Dozens of ambassadors at UN hold minute of silence for Gaza

AFP , Saturday 11 Nov 2023

Dozens of ambassadors gathered at the UN in Geneva Friday for a minute of silence for the thousands killed in the war raging in Gaza, and to demand an end to the violence.

The UN Security Council holds a moment of silence before meeting on the Israel-Gaza war, on November 10, 2023, at UN Headquarters in New York City. AFP


Some 40 ambassadors, mainly but not exclusively from Muslim countries, signed a joint call demanding that the international community take urgent action to halt the bloodshed and address the dire humanitarian crisis in Gaza.

"There is a need to instil humanity and wisdom and to awaken the conscience of humanity in front of these atrocities committed against innocent Palestinian civilians," Egyptian ambassador Ahmed Ihab Abdelahad Gamaleldin told the gathering.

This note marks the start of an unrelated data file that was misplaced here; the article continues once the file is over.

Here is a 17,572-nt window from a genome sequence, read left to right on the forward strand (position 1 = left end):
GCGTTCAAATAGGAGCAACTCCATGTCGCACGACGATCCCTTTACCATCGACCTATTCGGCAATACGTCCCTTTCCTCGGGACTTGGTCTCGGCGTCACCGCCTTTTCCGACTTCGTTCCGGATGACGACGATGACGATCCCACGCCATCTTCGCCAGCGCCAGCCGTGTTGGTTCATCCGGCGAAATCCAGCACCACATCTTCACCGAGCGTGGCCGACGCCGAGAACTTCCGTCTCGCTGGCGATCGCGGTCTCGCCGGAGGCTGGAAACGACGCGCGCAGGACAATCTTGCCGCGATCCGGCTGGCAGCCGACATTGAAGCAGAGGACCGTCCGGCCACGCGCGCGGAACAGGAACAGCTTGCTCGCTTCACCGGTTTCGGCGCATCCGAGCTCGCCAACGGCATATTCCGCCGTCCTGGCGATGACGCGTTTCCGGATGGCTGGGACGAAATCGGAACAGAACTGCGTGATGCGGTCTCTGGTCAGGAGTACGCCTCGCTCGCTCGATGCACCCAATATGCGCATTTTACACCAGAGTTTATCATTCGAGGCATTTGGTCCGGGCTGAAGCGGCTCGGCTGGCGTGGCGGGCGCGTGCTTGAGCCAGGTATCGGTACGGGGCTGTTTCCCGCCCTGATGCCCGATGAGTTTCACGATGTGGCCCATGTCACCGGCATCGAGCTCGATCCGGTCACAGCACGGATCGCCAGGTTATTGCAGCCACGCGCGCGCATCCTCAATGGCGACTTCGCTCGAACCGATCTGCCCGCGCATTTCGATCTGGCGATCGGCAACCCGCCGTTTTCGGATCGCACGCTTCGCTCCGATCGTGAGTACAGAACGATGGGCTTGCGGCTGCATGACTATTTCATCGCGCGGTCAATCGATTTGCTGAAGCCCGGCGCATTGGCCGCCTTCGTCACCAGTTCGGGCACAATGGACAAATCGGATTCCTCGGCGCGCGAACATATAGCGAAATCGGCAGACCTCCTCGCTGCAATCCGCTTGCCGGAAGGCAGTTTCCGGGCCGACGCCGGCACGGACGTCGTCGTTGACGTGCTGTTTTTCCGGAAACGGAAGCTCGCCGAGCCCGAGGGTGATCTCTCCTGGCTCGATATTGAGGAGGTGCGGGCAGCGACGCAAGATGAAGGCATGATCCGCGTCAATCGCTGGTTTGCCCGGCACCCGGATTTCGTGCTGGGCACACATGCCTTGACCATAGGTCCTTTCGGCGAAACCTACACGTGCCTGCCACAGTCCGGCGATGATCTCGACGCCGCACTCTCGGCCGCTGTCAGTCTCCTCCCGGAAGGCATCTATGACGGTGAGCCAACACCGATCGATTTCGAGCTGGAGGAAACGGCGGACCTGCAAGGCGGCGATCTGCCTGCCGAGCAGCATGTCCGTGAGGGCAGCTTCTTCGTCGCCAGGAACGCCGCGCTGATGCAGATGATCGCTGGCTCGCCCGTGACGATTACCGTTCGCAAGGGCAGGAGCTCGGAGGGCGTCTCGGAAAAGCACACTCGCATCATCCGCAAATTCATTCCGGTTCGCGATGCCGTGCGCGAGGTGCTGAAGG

"Two and a half million people cannot be considered incidental or collateral damage."

The Palestinian health ministry in Gaza says more than 11,000 people have been killed in Israel's relentless bombardment of the strip, mostly civilians and many of them children.

Ibrahim Khraishi, the Palestinians' permanent observer to the UN in Geneva, insisted that what was taking place was "not a war between Israel and the fighters of Hamas. It is a genocide".

And "the genocide is taking place in full view of the whole world, on TV screens".

He slammed shocking "double standards" in the international response, comparing Western countries' total condemnation of Russia's war in Ukraine to the refusal by many to condemn Israel's actions in Gaza.

"This is something that humanity should be ashamed of," he said.

He decried in particular the "blind support" for Israel from the United States, which he said had encouraged Israel "to behave as a state above the law".

"The real friend of Israel should raise the red flag in front of their face and tell them you have to stop," he said, warning that Israel's actions were "designing a new international world order".

"We should be careful where we are," he said. "This jungle law should stop."

*This story was edited by Ahram Online

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